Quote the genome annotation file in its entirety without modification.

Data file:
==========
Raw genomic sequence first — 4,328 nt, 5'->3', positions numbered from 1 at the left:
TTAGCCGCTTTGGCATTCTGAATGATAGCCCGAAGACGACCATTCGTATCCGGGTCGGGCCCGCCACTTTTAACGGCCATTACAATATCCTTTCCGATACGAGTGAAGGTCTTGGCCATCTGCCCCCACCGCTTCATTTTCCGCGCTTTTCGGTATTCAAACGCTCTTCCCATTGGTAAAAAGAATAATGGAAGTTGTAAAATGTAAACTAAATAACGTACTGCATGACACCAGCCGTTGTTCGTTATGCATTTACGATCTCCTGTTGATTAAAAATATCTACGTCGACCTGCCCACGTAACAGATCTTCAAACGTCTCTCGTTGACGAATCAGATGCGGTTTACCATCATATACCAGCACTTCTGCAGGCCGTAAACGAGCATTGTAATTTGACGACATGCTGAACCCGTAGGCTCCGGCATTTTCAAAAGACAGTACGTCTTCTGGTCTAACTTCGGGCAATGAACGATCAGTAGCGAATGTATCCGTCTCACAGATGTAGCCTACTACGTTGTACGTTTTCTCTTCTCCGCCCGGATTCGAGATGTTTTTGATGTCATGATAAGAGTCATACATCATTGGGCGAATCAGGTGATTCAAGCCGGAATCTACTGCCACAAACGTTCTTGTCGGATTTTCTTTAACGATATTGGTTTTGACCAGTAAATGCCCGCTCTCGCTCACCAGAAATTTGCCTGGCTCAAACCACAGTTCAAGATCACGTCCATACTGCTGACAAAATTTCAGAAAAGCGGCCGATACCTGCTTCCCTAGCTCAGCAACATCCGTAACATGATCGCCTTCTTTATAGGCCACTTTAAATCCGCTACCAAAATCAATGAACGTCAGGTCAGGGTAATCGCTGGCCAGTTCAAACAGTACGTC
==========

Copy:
Raw genomic sequence first — 4,328 nt, 5'->3', positions numbered from 1 at the left:
TTAGCCGCTTTGGCATTCTGAATGATAGCCCGAAGACGACCATTCGTATCCGGGTCGGGCCCGCCACTTTTAACGGCCATTACAATATCCTTTCCGATACGAGTGAAGGTCTTGGCCATCTGCCCCCACCGCTTCATTTTCCGCGCTTTTCGGTATTCAAACGCTCTTCCCATTGGTAAAAAGAATAATGGAAGTTGTAAAATGTAAACTAAATAACGTACTGCATGACACCAGCCGTTGTTCGTTATGCATTTACGATCTCCTGTTGATTAAAAATATCTACGTCGACCTGCCCACGTAACAGATCTTCAAACGTCTCTCGTTGACGAATCAGATGCGGTTTACCATCATATACCAGCACTTCTGCAGGCCGTAAACGAGCATTGTAATTTGACGACATGCTGAACCCGTAGGCTCCGGCATTTTCAAAAGACAGTACGTCTTCTGGTCTAACTTCGGGCAATGAACGATCAGTAGCGAATGTATCCGTCTCACAGATGTAGCCTACTACGTTGTACGTTTTCTCTTCTCCGCCCGGATTCGAGATGTTTTTGATGTCATGATAAGAGTCATACATCATTGGGCGAATCAGGTGATTCAAGCCGGAATCTACTGCCACAAACGTTCTTGTCGGATTTTCTTTAACGATATTGGTTTTGACCAGTAAATGCCCGCTCTCGCTCACCAGAAATTTGCCTGGCTCAAACCACAGTTCAAGATCACGTCCATACTGCTGACAAAATTTCAGAAAAGCGGCCGATACCTGCTTCCCTAGCTCAGCAACATCCGTAACATGATCGCCTTCTTTATAGGCCACTTTAAATCCGCTACCAAAATCAATGAACGTCAGGTCAGGGTAATCGCTGGCCAGTTCAAACAGTACGTC